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hdwhit
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Posted: January 11 2018 at 3:14pm | IP Logged Quote hdwhit

I have been reloading for more than 40 years. The first two years with the "classic" Lee Loader and the last 38 with an RCBS Reloader Special press.

Recently, I was given some 9mm brass. And if I had 9mm brass, I had to load for it. And if I loaded for it, I had to be able to test what I made. You get the idea.

Not familiar with the different projectiles, I ordered a mixed lot of pulled plated and jacketed bullets to gain some experience. I ended up with a nice assortment of 115, 124 and 148 grain bullets in round nose and hollow point.

Beginning with some HP-38, the Starting Load was tool light to cycle my pistol, but I eventually laddered my way up to something that was reliable.

My question has to do with the 115 grain bullets versus the 124 grain bullets. Or more properly, why are there two bullets so close together in weight? I know I don't have a lot of experience with the cartridge yet, but there just doesn't seem to be much difference between the two loading. Is there a reason or is it just down to personal preference?
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Desert Eagle41
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Posted: January 11 2018 at 5:01pm | IP Logged Quote Desert Eagle41

The way I understand it is the 115 was the original 9mm round and then others were invented. I could be wrong. Craig

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LAH
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Posted: January 12 2018 at 5:38pm | IP Logged Quote LAH

The difference between the 115 & 124 is 9 grains like
you say. While that seems close look at the 38 special
were the 2 popular weights are 148 & 158 a difference of
10 grains.

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RT58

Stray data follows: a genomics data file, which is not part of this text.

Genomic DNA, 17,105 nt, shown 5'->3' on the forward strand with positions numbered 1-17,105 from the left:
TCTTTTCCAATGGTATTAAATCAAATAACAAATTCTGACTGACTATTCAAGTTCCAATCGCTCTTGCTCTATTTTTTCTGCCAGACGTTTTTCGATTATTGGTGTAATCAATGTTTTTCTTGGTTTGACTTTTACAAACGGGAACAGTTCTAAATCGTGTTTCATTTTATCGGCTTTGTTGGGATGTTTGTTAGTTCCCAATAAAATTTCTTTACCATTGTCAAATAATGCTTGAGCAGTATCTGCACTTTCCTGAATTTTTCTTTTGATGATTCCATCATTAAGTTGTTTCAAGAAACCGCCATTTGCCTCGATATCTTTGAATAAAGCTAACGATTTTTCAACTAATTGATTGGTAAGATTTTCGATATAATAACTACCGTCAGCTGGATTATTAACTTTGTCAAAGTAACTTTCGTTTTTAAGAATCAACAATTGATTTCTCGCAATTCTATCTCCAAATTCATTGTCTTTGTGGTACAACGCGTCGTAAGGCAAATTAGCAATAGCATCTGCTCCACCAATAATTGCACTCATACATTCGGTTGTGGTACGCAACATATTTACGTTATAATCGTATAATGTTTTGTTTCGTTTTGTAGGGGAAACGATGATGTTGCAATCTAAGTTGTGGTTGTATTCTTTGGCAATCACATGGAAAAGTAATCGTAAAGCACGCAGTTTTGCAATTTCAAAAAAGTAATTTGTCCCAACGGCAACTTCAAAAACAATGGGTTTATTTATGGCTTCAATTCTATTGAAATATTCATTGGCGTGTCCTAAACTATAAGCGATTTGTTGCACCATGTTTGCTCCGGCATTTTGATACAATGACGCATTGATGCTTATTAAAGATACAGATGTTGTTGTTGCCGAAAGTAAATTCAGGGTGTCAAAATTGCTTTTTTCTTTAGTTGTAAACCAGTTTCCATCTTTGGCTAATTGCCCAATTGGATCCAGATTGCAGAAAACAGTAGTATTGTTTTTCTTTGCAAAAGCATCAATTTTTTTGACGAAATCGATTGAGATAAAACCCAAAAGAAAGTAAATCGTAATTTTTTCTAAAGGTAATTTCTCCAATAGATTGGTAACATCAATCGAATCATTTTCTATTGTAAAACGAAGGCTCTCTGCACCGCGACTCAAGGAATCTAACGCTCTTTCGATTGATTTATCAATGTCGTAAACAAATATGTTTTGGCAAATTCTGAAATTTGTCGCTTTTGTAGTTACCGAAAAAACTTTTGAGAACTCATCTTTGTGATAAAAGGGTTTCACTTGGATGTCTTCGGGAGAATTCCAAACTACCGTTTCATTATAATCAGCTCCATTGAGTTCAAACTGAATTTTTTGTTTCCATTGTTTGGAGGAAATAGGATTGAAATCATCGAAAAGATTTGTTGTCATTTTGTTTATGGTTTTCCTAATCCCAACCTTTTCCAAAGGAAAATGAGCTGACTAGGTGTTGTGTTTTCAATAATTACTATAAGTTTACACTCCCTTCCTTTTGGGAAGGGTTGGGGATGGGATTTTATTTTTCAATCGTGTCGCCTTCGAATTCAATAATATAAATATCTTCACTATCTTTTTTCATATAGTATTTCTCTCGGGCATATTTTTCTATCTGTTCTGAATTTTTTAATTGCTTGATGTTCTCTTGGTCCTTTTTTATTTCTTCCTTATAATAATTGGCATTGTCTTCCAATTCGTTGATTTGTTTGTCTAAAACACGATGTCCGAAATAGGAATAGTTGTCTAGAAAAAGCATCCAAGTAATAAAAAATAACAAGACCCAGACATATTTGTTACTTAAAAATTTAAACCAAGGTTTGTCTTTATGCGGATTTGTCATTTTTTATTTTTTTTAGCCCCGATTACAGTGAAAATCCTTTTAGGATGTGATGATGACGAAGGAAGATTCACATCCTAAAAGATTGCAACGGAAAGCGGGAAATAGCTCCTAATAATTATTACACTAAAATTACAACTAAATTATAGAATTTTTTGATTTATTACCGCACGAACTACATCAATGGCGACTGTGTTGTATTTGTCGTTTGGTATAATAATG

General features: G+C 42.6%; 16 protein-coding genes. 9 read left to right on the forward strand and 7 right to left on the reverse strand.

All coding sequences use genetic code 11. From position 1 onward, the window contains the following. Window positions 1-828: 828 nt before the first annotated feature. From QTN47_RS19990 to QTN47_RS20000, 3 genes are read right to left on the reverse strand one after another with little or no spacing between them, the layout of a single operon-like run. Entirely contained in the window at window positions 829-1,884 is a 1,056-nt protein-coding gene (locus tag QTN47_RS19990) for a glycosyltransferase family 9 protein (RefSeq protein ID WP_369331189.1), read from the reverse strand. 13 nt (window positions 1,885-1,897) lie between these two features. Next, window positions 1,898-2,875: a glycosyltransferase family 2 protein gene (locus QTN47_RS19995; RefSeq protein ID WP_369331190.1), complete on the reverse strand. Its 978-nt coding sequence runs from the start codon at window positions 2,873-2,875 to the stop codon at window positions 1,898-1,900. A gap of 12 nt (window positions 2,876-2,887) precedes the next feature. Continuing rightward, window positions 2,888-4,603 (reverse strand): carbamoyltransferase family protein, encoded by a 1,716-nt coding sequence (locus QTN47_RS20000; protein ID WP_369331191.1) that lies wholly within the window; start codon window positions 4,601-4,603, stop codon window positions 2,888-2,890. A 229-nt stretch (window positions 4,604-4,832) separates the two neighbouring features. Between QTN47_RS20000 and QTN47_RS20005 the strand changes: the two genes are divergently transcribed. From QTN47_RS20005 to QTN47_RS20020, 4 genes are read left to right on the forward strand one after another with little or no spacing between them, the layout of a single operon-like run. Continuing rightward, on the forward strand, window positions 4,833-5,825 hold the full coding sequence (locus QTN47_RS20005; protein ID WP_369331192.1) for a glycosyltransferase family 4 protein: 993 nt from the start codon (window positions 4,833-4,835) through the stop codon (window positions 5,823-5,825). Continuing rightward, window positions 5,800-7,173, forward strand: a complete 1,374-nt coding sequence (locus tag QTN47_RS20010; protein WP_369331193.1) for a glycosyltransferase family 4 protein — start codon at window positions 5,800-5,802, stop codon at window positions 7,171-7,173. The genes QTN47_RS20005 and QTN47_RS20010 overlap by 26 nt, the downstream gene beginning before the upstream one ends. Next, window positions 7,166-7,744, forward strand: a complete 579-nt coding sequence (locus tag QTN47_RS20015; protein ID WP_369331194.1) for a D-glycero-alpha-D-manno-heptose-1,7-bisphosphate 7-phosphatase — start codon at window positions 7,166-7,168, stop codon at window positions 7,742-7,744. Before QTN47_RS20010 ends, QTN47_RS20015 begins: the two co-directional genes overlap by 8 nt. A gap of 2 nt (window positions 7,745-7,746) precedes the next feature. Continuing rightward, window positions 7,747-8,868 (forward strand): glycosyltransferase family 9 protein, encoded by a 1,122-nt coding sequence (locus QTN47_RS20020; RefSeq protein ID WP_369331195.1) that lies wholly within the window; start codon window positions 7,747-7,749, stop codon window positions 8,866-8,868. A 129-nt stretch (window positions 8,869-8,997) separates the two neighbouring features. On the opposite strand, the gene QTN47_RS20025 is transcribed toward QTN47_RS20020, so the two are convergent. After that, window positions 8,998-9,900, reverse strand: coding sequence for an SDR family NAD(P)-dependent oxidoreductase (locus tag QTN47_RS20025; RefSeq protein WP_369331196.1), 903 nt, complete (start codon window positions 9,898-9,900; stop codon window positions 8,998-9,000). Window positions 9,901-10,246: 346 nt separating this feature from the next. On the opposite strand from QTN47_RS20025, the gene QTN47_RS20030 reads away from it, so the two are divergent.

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Posted: January 13 2018 at 11:14am | IP Logged Quote RT58

hdwhit wrote:
My question has to do with the 115 grain bullets versus the 124 grain bullets. Or more properly, why are there two bullets so close together in weight? I know I don't have a lot of experience with the cartridge yet, but there just doesn't seem to be much difference between the two loading. Is there a reason or is it just down to personal preference?


A lot of it has to do with marketing hype, every manufacturer wants the best selling bullet. But it is not unusual for bullets from different makers to vary in weight, even so, they will often copy others that sell well.

But is always boils down to personal preference. Due to the 9mms actions they don't always work well with a wide variety of bullet styles, so you may be limited there, but look at the data for the various bullets you are interested in see if there is any real difference in ballistics between them.
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mikld
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Posted: January 13 2018 at 11:48am | IP Logged Quote mikld

I have no idea where the 115 grain bullet popularity came
from. I've seen 115 gr ammo for sale advertised as
"military spec." but I'm not sure about that. I read
somewhere the original loading for the 9mm
Parabellum was with a 125 gr. truncated cone. I believe
the military/NATO uses a 124 gr FMJ now. In my 3, 9mm
pistols, I've found 124/125 gr JHP and cast LRNFP to work
best...

Edited by mikld on January 13 2018 at 11:51am


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Paul B.
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Posted: January 13 2018 at 1:19pm | IP Logged Quote Paul B.

I believe the 115 gr. bullets were a response to those wanting more
velocity.
Paul B.
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hdwhit
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Posted: January 13 2018 at 1:29pm | IP Logged Quote hdwhit

I know that when the British adopted the 9mm (which seems to have been mostly for submachinegun use), they standardized on a 115 grain bullet (S.A. Ball Mk2) and when the Empire dissolved, the arms works in the former colonies continued making the ammunition they already knew how to make. I figure that meant there has been a lot of "inertia" keeping people worldwide hanging on to the 115 grain bullet.

But today, I seem to mostly see 124 and 147 grain bullets in the stores and that got me to wondering if there was a technical reason for the shift that I wasn't aware of.

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